I think it's a good example of -bad- gamification being applied. The problem is that your programmers potentially had intrinsic motivation in solving problems and winning though challenges (finding and fixing hard bugs) AND, since you've implemented Scrum, in working as a TEAM. In other words, they potentially wanted to do a good job.

Now, at least for some of them, this intrinsic motivation or part of it has been replaced with extrinsinc motivation consisting in titles ("MVP of the week") and rewards (monetary amount, and free lunch), which are game mechanics often part of a gamified process.

Gamification can be applied successfully at work but you have to be very careful in leveraging intrinsic/extrinsic motivation. Extrinsic motivation has to power to fuel self-determination in order for the motivation to become intrinsic. However what happened here is the reverse, programmers are "gaming the game" in order to win.

What you could do to fix this is to ask the management to change the rules a bit:

  • give points matching the difficulty and priority of the tickets. Make it so that it is much more interesting, points-wise, to fix a hard to find/reproduce bug.
  • give points for solving problems cooperatively (again, the TEAM). This is where you could get more programmers to interact with the QA. Give points for a problem being solved cooperatively by a programmer AND a QA for example.
  • give different titles, one for the most points, and one for the most tickets. This should satisfy the competitive instincts of the programmers.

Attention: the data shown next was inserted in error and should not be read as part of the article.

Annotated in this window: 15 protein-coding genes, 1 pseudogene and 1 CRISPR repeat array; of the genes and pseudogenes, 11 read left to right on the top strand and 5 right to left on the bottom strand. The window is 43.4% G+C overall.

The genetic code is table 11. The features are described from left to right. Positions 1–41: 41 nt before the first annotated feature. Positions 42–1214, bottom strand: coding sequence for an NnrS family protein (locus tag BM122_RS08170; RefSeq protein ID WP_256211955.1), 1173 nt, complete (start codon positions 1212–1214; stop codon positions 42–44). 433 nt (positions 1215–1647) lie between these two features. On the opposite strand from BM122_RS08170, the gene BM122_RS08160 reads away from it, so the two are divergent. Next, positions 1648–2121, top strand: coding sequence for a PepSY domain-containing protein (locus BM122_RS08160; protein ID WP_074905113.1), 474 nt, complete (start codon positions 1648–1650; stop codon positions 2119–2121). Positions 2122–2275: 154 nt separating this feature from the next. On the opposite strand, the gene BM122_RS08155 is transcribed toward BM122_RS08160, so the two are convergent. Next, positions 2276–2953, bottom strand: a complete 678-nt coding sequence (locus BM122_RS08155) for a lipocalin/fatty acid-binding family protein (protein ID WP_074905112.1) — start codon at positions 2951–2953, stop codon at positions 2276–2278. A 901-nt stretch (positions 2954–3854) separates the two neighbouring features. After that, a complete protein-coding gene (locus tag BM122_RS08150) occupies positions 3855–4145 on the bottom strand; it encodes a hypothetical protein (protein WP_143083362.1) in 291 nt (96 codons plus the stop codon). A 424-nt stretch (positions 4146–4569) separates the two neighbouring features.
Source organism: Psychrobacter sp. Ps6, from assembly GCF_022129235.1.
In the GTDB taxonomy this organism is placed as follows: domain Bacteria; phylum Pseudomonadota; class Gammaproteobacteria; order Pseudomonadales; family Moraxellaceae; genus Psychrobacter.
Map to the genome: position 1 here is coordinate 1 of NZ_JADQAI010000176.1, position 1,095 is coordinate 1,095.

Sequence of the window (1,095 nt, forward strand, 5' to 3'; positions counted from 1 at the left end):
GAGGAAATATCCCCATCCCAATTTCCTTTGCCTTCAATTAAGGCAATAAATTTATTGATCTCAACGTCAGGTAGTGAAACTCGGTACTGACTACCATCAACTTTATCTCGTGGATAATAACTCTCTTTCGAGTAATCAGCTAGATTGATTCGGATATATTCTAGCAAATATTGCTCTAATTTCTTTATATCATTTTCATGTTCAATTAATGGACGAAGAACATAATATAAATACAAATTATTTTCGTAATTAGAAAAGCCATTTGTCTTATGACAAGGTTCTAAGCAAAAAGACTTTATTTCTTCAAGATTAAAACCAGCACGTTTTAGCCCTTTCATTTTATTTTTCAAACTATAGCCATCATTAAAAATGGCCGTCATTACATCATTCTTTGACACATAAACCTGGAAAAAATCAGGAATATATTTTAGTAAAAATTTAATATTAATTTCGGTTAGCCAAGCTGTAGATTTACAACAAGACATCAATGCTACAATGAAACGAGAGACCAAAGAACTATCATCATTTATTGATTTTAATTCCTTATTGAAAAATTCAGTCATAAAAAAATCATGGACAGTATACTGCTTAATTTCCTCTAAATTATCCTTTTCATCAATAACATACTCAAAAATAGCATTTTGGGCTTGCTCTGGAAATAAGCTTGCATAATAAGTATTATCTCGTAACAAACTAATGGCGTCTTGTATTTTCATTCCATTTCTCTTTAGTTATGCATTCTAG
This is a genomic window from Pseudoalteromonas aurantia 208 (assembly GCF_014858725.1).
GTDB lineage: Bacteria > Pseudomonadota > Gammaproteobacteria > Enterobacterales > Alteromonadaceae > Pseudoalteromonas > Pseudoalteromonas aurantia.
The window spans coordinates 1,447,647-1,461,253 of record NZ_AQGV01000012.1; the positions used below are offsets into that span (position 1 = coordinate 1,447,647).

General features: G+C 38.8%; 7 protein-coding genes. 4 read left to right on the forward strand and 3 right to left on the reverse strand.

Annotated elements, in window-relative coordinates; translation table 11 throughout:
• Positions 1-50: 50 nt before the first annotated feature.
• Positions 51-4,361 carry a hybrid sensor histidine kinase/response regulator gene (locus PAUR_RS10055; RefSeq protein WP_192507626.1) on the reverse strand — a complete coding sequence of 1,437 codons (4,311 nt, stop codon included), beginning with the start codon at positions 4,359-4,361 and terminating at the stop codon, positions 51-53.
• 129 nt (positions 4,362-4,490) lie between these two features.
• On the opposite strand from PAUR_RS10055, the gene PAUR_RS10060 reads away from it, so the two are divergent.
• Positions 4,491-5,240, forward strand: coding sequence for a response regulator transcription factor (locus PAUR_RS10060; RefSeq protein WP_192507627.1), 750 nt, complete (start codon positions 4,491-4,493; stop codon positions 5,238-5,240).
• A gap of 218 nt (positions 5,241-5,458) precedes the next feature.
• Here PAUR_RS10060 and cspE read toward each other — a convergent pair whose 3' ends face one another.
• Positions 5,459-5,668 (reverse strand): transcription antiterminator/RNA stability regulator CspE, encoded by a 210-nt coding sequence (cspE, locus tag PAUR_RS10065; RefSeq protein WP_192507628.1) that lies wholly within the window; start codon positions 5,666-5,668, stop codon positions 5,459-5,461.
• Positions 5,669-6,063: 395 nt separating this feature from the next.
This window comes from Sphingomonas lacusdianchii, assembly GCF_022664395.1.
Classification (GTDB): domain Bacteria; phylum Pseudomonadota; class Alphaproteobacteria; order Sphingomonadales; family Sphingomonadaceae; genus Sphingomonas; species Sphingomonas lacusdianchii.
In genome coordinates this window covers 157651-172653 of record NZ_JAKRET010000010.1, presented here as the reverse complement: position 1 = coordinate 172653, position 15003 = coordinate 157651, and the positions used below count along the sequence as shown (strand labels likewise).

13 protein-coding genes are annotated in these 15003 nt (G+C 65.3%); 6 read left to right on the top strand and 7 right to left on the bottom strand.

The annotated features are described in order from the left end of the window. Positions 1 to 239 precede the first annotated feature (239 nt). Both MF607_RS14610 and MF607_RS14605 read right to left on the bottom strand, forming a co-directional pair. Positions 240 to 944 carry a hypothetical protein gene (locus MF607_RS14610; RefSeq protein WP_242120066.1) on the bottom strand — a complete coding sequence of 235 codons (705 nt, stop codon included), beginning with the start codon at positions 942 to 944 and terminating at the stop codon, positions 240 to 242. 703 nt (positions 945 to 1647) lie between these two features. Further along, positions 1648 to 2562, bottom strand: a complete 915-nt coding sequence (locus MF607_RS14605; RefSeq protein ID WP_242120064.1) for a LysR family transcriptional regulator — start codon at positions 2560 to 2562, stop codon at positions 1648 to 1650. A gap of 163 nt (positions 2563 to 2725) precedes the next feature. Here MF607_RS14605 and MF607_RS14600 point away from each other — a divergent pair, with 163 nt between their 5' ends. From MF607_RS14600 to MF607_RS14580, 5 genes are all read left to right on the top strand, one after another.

• possibily establish a friendly competition between the Dev and the QA by summing up points of every member of a team

Reducing the possibility of regression bugs appearing however is another problem. You could for example apply negative points, but I'm sure it's not a good idea since it would be a form of punishment. What would be better perhaps is to automatically start a sprint with a few points if no regression bug has been detected in the past week. If regression bugs have been detected, the programmer starts with 0.

Also, in "gamification" there is "game". And the fundamental aspect of a game is that you play/participate voluntarily. In the context of work, it may be imposed by the management which is the case here, but normally no one should be forced into this.

To conclude, this MVP thing is not necessarily a bad idea, but the approach could be changed a little bit to make business (solving important bugs) come first, and emphasize teamwork rather than individuals.